Reports of sexual violence against women of lower castes in India are on the rise, and a new report details how the justice system is failing survivors and victims.
Released by women’s rights organization Equality Now in collaboration with grassroots organization Swabhiman Society on Nov. 25, Justice Denied: Sexual Violence & Intersectional Discrimination — Barriers to Accessing Justice for Dalit Women and Girls in Haryana, India reviewed rape cases from 40 women and girls within Haryana state’s Dalit community.
The Dalit community is the lowest Indian caste and men from dominant castes often weaponize sexual violence to reinforce caste and gender hierarchies, the report found. Perpetrators rely on a culture of impunity that allows them to go unpunished, and families of victims often struggle to access justice as a result.
“It is critical that the barriers to justice faced by Dalit women and girls at the ground level are brought to the attention of our society and government so that caste-based violence is recognized, space is created for Dalit voices to be heard, and collective action is taken toward ensuring justice to the survivors and their families," Manisha Mashaal, founder of Swabhiman Society, said in a press release issued to Global Citizen.
Government data shows that around 10 Dalit women and girls are raped daily across India, but the actual number is estimated to be higher as sexual violence usually goes unreported and perpetrators are rarely convicted, according to Equality Now.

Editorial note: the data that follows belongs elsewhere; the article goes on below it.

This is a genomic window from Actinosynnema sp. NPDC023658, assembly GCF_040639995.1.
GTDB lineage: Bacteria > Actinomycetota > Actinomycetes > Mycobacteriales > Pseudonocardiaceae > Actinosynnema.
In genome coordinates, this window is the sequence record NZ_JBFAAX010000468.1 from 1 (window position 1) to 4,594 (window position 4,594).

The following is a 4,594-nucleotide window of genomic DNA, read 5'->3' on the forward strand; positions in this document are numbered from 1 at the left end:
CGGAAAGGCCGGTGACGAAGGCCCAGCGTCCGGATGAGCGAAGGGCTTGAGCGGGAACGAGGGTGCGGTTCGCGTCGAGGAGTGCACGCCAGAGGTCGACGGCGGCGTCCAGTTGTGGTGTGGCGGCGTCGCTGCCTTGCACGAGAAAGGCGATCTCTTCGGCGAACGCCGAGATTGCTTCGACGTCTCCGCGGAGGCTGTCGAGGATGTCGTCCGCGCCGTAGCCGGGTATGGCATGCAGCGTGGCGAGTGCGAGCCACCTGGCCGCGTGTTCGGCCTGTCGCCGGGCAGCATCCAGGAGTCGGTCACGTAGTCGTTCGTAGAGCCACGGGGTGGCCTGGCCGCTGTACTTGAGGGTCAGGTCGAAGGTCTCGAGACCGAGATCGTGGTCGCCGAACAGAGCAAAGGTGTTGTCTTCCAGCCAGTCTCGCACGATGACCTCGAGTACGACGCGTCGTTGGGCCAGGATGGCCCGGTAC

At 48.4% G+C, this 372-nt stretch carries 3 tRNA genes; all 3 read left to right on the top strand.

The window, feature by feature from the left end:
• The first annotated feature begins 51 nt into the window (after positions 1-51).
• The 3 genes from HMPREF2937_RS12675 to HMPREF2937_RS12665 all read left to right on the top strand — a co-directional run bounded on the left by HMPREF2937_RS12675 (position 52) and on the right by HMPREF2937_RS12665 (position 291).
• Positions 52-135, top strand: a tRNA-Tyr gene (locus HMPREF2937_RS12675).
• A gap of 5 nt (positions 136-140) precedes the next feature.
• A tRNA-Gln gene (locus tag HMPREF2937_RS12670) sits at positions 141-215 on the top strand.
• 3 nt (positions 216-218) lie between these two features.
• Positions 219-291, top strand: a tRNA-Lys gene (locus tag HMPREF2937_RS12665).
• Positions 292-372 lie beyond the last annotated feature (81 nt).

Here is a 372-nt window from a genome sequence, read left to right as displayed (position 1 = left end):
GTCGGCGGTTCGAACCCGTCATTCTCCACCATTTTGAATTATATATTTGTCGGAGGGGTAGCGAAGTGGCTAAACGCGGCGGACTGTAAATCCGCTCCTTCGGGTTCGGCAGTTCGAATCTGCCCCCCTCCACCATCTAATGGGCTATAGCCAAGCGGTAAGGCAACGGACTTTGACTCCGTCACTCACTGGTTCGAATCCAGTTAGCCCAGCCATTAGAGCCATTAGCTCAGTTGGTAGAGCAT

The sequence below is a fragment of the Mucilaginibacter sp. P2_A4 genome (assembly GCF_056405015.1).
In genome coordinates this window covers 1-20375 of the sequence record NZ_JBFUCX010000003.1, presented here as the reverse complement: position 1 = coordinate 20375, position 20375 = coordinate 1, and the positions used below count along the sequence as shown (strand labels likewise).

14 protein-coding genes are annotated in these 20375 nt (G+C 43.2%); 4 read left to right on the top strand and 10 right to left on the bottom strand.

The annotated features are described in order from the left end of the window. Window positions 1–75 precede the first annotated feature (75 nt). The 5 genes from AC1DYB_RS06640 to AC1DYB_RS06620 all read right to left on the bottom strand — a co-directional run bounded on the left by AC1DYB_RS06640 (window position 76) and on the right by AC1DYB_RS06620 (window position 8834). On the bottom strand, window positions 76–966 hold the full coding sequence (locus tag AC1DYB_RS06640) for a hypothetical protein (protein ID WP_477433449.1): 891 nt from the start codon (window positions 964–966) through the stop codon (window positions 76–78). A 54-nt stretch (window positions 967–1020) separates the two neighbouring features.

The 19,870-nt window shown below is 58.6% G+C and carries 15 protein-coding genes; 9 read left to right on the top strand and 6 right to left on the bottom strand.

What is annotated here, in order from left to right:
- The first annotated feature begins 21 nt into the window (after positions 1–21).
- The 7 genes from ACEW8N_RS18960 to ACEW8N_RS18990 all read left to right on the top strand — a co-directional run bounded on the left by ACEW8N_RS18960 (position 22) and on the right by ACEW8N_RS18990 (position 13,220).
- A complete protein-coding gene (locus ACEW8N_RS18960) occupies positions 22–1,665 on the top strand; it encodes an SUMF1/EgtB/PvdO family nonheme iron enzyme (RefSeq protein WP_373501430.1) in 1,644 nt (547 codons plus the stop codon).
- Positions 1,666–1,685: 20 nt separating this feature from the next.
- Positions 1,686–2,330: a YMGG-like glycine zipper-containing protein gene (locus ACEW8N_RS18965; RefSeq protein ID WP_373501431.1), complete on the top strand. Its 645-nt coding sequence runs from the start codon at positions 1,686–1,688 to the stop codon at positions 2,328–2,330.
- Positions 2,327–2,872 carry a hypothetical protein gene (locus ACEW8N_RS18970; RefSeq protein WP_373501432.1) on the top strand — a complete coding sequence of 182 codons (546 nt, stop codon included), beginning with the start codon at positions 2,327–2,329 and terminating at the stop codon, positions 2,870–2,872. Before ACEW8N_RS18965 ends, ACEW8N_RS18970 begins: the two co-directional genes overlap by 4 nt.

Only 10% of cases reviewed in the report were closed with a successful conviction and they tended to be especially gruesome cases, involving murder or children under the age of 6. Perpetrators of the crimes also frequently acted in groups and often carried out brutal attacks that included gang-rape and murder.
When crimes were reported, the police often did not record or conduct investigations, the report found. Some officers assigned to the cases were abusive at times, tried to convince survivors to drop cases and labeled cases false, or claimed more sufficient evidence was needed to file a charge. What’s more, survivors did not receive adequate information regarding their legal rights and had a hard time accessing support services even though such services including victim compensation, psychosocial care, and police protection are required by law.
In many of the cases examined in the report, survivors and their family members who reported sexual violence became targets of further mistreatment. Survivors or family members were pressured to stop pursuing a legal case and settle outside of court in 60% of cases.
“Survivors and witnesses frequently face threats, coercion, and bribery,” Jacqui Hunt, director of Equality Now's Eurasia office said in a statement released to Global Citizen. “Compounding this is a pervasive culture of victim-blaming which renders many survivors unwilling to report attacks because they fear social stigma and know they are unlikely to get justice.”
Village councils also tried to disrupt the justice process by using their power to threaten, intimidate, and coerce survivors and family members in 80% of cases.
"In order to end this cycle of sexual violence targeting Dalit women and girls, impunity for offenders must be addressed, and the way that police and prosecutors respond to cases needs to be drastically improved,” Hunt said.
The report includes state and national recommendations for addressing caste-based sexual violence. Equality Now and Swabhiman Society are calling for clear messages of zero tolerance for sexual violence, compliance with India’s human rights obligations relating to sexual violence, and support for civil society organizations tackling caste and gender issues.